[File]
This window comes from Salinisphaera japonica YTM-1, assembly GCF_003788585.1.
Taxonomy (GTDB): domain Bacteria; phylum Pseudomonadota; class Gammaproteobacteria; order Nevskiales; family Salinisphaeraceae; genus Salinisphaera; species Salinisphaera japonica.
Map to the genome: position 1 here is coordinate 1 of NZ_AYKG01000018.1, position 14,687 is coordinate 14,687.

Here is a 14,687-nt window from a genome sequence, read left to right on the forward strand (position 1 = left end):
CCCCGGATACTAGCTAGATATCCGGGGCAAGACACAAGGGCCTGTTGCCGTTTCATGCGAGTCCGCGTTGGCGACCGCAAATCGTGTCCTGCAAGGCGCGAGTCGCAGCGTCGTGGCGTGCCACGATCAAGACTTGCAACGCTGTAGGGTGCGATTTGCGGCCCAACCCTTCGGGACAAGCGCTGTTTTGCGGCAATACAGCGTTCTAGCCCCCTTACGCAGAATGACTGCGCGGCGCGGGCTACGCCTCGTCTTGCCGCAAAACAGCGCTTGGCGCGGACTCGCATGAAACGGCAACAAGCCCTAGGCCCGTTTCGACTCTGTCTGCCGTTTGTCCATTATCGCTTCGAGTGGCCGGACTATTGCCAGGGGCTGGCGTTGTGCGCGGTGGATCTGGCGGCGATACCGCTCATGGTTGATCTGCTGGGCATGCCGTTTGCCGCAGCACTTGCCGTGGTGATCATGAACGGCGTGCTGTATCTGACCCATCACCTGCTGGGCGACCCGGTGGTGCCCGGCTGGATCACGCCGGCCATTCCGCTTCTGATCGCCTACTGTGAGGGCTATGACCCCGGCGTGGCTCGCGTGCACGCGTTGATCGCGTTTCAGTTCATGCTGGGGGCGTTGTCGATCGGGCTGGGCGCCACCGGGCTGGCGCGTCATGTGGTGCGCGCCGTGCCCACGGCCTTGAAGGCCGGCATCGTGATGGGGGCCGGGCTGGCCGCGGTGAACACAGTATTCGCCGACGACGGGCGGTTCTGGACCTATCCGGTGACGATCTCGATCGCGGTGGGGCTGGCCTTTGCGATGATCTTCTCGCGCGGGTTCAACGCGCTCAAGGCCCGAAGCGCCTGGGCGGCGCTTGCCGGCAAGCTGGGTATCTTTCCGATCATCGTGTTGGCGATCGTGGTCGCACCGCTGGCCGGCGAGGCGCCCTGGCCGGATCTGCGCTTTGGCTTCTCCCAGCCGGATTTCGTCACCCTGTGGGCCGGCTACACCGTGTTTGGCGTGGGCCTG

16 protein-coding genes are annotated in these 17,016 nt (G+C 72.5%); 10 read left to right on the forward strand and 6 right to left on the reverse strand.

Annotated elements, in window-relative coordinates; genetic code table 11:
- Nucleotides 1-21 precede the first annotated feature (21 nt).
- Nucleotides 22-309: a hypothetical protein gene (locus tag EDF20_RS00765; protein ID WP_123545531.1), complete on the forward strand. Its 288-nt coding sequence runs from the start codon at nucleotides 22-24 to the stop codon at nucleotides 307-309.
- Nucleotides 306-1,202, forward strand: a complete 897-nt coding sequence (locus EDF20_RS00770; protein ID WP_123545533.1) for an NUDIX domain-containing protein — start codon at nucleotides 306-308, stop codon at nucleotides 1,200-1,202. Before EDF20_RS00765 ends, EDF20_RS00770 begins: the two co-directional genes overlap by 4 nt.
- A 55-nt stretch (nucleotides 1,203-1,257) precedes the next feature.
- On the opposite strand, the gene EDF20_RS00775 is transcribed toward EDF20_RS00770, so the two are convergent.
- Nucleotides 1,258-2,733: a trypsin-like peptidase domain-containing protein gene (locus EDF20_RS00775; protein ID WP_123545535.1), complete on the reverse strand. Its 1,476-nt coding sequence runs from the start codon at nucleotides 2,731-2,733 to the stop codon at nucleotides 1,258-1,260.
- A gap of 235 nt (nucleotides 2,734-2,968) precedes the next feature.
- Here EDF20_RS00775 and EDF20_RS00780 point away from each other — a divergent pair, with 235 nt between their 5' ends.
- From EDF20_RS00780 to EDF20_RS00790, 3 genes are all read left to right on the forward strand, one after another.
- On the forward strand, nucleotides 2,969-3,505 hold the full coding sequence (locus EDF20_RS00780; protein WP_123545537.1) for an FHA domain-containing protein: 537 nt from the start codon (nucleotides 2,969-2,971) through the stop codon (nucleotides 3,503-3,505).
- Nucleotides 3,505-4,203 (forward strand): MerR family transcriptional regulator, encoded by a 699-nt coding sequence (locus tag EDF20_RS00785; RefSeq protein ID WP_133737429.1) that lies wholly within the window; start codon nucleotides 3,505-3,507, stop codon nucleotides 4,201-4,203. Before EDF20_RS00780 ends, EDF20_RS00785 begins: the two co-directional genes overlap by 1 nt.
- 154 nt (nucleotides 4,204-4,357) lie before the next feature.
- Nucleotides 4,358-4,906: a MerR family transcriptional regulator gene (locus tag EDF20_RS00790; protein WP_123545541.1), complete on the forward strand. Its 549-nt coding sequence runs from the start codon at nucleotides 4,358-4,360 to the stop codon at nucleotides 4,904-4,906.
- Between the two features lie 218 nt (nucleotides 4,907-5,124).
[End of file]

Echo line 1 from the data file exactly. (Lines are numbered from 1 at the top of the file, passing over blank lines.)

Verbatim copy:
This window comes from Salinisphaera japonica YTM-1, assembly GCF_003788585.1.